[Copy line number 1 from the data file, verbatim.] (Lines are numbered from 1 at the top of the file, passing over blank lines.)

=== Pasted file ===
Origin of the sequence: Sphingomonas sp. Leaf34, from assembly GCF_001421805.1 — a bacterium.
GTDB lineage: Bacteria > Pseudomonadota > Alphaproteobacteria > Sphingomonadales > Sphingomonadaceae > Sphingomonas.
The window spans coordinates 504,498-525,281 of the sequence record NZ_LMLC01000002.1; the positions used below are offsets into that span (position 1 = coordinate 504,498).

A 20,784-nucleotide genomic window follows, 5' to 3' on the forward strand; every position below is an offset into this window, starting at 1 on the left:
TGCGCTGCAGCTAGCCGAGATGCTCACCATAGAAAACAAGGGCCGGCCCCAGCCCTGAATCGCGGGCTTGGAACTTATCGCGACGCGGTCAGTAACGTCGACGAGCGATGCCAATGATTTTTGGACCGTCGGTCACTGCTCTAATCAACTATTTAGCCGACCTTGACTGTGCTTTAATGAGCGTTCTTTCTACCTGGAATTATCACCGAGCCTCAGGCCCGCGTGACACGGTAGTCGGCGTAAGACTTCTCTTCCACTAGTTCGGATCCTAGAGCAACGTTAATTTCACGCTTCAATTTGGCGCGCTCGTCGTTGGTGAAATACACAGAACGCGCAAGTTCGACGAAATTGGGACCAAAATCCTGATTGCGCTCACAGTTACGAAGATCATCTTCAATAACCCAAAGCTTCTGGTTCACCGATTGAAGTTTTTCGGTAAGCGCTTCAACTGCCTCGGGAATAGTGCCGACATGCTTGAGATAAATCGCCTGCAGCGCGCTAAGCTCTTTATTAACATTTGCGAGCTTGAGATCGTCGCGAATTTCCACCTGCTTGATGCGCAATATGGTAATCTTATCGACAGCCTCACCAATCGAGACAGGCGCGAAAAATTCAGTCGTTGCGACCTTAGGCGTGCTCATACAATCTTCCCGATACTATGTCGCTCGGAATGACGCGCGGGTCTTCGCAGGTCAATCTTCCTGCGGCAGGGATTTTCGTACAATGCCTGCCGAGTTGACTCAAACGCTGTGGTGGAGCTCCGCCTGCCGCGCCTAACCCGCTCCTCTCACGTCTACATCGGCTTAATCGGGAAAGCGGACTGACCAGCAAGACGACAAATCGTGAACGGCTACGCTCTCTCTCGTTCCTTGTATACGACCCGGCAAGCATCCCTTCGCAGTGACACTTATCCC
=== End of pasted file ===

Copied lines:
Origin of the sequence: Sphingomonas sp. Leaf34, from assembly GCF_001421805.1 — a bacterium.